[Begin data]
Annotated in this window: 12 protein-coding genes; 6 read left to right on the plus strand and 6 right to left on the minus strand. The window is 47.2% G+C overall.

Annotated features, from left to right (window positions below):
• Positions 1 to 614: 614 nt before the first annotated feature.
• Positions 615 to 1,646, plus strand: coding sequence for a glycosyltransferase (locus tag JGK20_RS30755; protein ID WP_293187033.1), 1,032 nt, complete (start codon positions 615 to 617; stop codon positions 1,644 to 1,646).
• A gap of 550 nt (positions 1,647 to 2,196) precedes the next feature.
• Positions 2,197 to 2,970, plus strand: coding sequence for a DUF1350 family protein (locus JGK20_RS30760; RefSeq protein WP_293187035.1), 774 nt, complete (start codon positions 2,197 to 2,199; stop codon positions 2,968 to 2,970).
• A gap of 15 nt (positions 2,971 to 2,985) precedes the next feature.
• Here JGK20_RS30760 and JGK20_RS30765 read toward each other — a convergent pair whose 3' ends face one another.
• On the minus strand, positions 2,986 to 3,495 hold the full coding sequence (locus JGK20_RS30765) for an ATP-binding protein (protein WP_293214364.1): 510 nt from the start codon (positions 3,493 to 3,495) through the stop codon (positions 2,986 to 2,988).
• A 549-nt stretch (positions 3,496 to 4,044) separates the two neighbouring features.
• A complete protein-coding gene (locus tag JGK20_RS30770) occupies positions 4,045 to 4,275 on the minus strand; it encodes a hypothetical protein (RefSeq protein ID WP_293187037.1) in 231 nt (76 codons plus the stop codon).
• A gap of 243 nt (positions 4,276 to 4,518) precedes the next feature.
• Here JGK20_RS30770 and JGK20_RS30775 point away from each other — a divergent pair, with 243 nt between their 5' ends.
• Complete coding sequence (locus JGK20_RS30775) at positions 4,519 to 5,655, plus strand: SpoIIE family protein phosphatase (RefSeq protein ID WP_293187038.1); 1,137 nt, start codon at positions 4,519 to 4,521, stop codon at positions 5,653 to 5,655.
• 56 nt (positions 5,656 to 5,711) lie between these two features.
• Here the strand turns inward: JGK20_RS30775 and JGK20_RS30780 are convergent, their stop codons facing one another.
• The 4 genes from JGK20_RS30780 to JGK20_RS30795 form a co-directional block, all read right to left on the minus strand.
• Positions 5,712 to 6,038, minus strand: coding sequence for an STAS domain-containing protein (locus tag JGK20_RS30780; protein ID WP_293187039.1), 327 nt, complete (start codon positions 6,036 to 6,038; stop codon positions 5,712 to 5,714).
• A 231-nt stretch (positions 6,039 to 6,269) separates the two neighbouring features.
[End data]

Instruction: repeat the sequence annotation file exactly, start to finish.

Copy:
Annotated in this window: 12 protein-coding genes; 6 read left to right on the plus strand and 6 right to left on the minus strand. The window is 47.2% G+C overall.

Annotated features, from left to right (window positions below):
• Positions 1 to 614: 614 nt before the first annotated feature.
• Positions 615 to 1,646, plus strand: coding sequence for a glycosyltransferase (locus tag JGK20_RS30755; protein ID WP_293187033.1), 1,032 nt, complete (start codon positions 615 to 617; stop codon positions 1,644 to 1,646).
• A gap of 550 nt (positions 1,647 to 2,196) precedes the next feature.
• Positions 2,197 to 2,970, plus strand: coding sequence for a DUF1350 family protein (locus JGK20_RS30760; RefSeq protein WP_293187035.1), 774 nt, complete (start codon positions 2,197 to 2,199; stop codon positions 2,968 to 2,970).
• A gap of 15 nt (positions 2,971 to 2,985) precedes the next feature.
• Here JGK20_RS30760 and JGK20_RS30765 read toward each other — a convergent pair whose 3' ends face one another.
• On the minus strand, positions 2,986 to 3,495 hold the full coding sequence (locus JGK20_RS30765) for an ATP-binding protein (protein WP_293214364.1): 510 nt from the start codon (positions 3,493 to 3,495) through the stop codon (positions 2,986 to 2,988).
• A 549-nt stretch (positions 3,496 to 4,044) separates the two neighbouring features.
• A complete protein-coding gene (locus tag JGK20_RS30770) occupies positions 4,045 to 4,275 on the minus strand; it encodes a hypothetical protein (RefSeq protein ID WP_293187037.1) in 231 nt (76 codons plus the stop codon).
• A gap of 243 nt (positions 4,276 to 4,518) precedes the next feature.
• Here JGK20_RS30770 and JGK20_RS30775 point away from each other — a divergent pair, with 243 nt between their 5' ends.
• Complete coding sequence (locus JGK20_RS30775) at positions 4,519 to 5,655, plus strand: SpoIIE family protein phosphatase (RefSeq protein ID WP_293187038.1); 1,137 nt, start codon at positions 4,519 to 4,521, stop codon at positions 5,653 to 5,655.
• 56 nt (positions 5,656 to 5,711) lie between these two features.
• Here the strand turns inward: JGK20_RS30775 and JGK20_RS30780 are convergent, their stop codons facing one another.
• The 4 genes from JGK20_RS30780 to JGK20_RS30795 form a co-directional block, all read right to left on the minus strand.
• Positions 5,712 to 6,038, minus strand: coding sequence for an STAS domain-containing protein (locus tag JGK20_RS30780; protein ID WP_293187039.1), 327 nt, complete (start codon positions 6,036 to 6,038; stop codon positions 5,712 to 5,714).
• A 231-nt stretch (positions 6,039 to 6,269) separates the two neighbouring features.